Why does the USPTO advise people to overcome Alice? Look no further than the leadership, notably Iancu and his deputy. Trump is putting the litigation 'industry' back in charge of the Office, but they cannot control the law (courts), can they?

"Courts outside the EPO would reject these sorts of patents."The issue prevails in Europe as well and it even exacerbates over time. The EPO simply does not have any concept of justice (neither inwards nor outwards). Well, software patents in Europe are not legal, for example, but litigation firms keep pushing them (citing the Office for 'support'). The latest software patents promotion is marketed as follows in Twitter: "The EPO acknowledged a number of technical aspects of a method of organizing a database for sequences of time-stamped records..."

Courts outside the EPO would reject these sorts of patents. "To assess patents you must look at the record peripheral to the EPO," I responded to them.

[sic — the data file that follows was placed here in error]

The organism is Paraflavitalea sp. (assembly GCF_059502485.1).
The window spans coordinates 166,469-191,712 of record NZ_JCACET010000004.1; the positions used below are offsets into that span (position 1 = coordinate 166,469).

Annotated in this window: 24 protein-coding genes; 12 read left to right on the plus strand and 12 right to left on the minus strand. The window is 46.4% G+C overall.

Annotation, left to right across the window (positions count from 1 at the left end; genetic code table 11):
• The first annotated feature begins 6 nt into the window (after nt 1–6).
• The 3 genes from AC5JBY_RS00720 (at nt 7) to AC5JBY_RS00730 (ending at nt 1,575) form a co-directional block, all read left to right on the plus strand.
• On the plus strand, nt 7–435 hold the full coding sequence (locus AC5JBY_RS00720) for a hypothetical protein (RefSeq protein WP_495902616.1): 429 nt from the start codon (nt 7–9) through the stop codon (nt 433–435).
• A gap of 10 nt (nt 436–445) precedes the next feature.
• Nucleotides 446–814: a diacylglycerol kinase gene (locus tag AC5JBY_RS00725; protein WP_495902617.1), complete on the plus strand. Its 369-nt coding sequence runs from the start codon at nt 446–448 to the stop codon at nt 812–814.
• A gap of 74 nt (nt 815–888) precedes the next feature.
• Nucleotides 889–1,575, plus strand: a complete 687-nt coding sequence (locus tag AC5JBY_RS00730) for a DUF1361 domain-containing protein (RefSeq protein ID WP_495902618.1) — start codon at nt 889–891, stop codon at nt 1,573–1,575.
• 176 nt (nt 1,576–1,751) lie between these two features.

A comment has meanwhile been posted in IP Kat to say: "I doubt that the fathers of the EPO wanted it to merely grant patents being simply a kind of guideline and the rest to be fought out in national courts."

It also said: "The EPO should also publish a study to see how many patents are nullified or severely limited in front of national courts. The presumption of validity still applies, but it looks more and more like a giant with very fragile feet."

They've shut down a study on quality because they did not like the result.

Here's the full comment:

Dear Sing-A-Pore,

That the UK Supreme Court wanted to go away from the famous Improver decision is one thing. The pemetrexed case is however anything else than a model. On the one hand it is a premium for slapdash drafting and one the other hand, it has made a founded FTO study nearly impossible.